Non Solum: Scrutinies in Scattered Parishes

A Pray Tell reader in Central America writes:

We have an interesting situation here for the catechumenate. We have about 91 candidates for Baptism at the Vigil (14 years and older). They live in about 15 different villages. What do we do for the scrutinies? What I am suggesting to our pastor is that they use the prayers over the candidates (like prayers of the faithful – called suplicas here) but not the  exorcism prayer.

It would not be feasible for the elect to come to the parish church on those three Sundays – transportation is difficult and the costs are prohibitive. We do have them come in for the rite of entry into the catechumenate and the rite of election as well as the Easter Vigil.

What do you think? How can the intent and purpose of the scrutinies be fulfilled without resident clergy?


  1. With the caveat that I have no training or experience in RCIA or pastoral care in such a setting, let me offer one perspective:

    Why not take an Appreciative Inquiry approach to the situation?

    Appreciative Inquiry, as the name indicates, is about asking questions that focus on positive aspects of an individual, group, or situation – what can be appreciated. Applying this to the scrutinies might mean asking candidates to:
    – identify talents or gifts they believe God has entrusted to them ,
    – describe how others in the community have been models and encouragers for them, especially in times of weakness or difficulty, and
    – express what they hear in Jesus’ calling them to discipleship and how they hope to serve the community.

    A personal witness such as this would strengthen both the individual and the community, and highlights (a phrase or two) from each person’s statements could be repeated at the Easter Vigil.

  2. According to the provisions of the ritual text, a bishop may dispense from one or even two Scrutinies. I think this suggests that at least one Scrutiny must be celebrated. On the other hand, delegation may be given to celebrate the Rite of Election, so I would say if the transportation issues make even one extra trip to the parish impossible, depute catechists to hold election in the villages, but come to the parish for one Scrutiny at least.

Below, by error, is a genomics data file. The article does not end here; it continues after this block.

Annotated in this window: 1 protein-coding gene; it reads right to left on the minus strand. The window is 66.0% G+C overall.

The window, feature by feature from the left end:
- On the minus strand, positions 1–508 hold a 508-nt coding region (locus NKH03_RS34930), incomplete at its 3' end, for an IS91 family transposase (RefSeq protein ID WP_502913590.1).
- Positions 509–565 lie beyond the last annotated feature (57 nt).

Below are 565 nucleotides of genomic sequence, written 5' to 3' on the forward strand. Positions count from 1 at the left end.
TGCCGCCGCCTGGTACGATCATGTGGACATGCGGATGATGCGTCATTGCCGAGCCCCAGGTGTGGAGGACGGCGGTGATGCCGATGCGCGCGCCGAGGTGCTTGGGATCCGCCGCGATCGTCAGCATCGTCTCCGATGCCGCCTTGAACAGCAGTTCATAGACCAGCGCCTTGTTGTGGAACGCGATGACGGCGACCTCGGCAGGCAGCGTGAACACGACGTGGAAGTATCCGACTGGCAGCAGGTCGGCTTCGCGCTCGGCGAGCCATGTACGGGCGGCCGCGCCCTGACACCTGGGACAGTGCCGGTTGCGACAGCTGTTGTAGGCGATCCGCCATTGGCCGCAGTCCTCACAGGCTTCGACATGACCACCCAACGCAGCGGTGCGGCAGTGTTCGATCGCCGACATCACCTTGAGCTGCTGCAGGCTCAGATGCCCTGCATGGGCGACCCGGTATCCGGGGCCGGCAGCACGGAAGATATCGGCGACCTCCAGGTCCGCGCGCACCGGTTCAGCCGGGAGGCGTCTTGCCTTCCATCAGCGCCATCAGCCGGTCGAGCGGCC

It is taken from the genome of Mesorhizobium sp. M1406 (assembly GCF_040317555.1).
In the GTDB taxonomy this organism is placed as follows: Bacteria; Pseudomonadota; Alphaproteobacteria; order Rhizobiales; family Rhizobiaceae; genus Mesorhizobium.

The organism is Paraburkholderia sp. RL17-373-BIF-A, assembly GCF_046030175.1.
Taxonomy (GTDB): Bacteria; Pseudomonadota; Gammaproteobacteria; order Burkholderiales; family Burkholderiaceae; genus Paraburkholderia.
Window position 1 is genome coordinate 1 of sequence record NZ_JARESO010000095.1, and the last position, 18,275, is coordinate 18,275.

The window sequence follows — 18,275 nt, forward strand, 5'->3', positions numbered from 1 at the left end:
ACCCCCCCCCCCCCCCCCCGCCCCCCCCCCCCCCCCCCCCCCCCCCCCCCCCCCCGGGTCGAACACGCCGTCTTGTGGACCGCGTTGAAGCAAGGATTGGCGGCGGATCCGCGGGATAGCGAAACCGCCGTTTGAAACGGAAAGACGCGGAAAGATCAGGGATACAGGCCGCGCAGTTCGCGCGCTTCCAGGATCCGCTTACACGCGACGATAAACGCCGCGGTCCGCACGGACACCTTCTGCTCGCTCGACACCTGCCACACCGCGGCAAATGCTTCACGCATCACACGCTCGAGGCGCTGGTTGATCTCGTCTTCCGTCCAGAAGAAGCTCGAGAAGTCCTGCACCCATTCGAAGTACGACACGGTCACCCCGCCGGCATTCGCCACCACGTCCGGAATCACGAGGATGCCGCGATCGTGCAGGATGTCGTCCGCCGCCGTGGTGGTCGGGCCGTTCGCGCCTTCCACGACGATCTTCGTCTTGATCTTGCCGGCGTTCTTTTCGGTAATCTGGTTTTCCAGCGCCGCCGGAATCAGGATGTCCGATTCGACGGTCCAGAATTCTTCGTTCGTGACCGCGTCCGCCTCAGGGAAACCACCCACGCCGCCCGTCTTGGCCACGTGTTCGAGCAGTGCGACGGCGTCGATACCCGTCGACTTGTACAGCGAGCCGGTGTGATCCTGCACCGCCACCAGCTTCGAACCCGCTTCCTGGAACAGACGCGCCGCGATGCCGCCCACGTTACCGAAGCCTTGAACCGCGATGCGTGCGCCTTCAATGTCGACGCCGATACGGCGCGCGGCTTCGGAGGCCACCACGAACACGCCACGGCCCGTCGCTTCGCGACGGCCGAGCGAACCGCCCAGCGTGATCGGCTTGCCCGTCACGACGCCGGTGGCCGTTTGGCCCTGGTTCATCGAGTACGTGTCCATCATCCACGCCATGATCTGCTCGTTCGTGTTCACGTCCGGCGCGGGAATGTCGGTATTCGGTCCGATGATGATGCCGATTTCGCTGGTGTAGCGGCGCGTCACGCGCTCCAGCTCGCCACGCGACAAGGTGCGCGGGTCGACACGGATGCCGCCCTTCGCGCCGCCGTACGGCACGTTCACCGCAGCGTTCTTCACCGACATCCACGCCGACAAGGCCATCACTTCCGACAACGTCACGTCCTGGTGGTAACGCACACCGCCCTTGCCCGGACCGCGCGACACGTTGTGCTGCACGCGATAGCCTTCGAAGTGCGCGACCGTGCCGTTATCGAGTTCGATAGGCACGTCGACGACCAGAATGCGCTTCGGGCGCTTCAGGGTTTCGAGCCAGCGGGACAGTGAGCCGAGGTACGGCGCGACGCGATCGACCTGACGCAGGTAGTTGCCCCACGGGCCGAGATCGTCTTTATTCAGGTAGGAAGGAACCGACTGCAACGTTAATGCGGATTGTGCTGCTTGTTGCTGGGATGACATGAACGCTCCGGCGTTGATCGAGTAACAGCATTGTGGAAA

For the other two Scrutiny Sundays of Lent, using the intercessions is a good idea. A lay catechist can (if approved by the bishop) celebrate a minor exorcism. This involves kneeling, and may be followed by a blessing with the laying on of hands. Although the Scrutiny prayers are incomparable, and it would be a loss of the heart of the Scrutiny, celebrating a minor exorcism could be a compromise which at least carries forward the idea of Penitence and deliverance on those two Sundays when they can’t come to the parish.

  3. I do not really understand the situation. If they do not go to the parish every Sunday, what kind of a service do they have on Sunday? That service would be the proper place and time I would think, and would determine the process for the scrutinies.

    This might put a burden on the catechists, to attend in every one of 15 villages. Perhaps they can be clustered, 3-5 ceremonies each weekend. Rotate the 3 scrutinies and all 15 villages could host one.

    The normal Sunday service should be the setting I would think. Is a priest present? How is catechesis done? What is the real community that they are joining, the far off parish or some closer group?

    1. @Jim McKay – comment #3:
      I was the one who forwarded this inquiry to Non Solum from a missionary friend. The situation is this: one priest, one parish, forty-some mission churches and chapels. Each village has its own leadership, and they gather on Sundays for a Word service. Mass is celebrated when the pastor makes a visit.

      How much of the scrutinies can be celebrated by lay leaders (catechists) and still maintain the integrity of the Church’s intention here?

      To Rita’s point, I believe (but I’m not certain) that pastors are already deputed to preside at the Rite of Election.

      But this is illustrative of the situation in many mission lands. We are accustomed to ready transportation and the merging of 47 small parishes into one would be a crisis. In Central America, there were never 47 priests to staff these churches. This is how it always has been: Mass every month or so.

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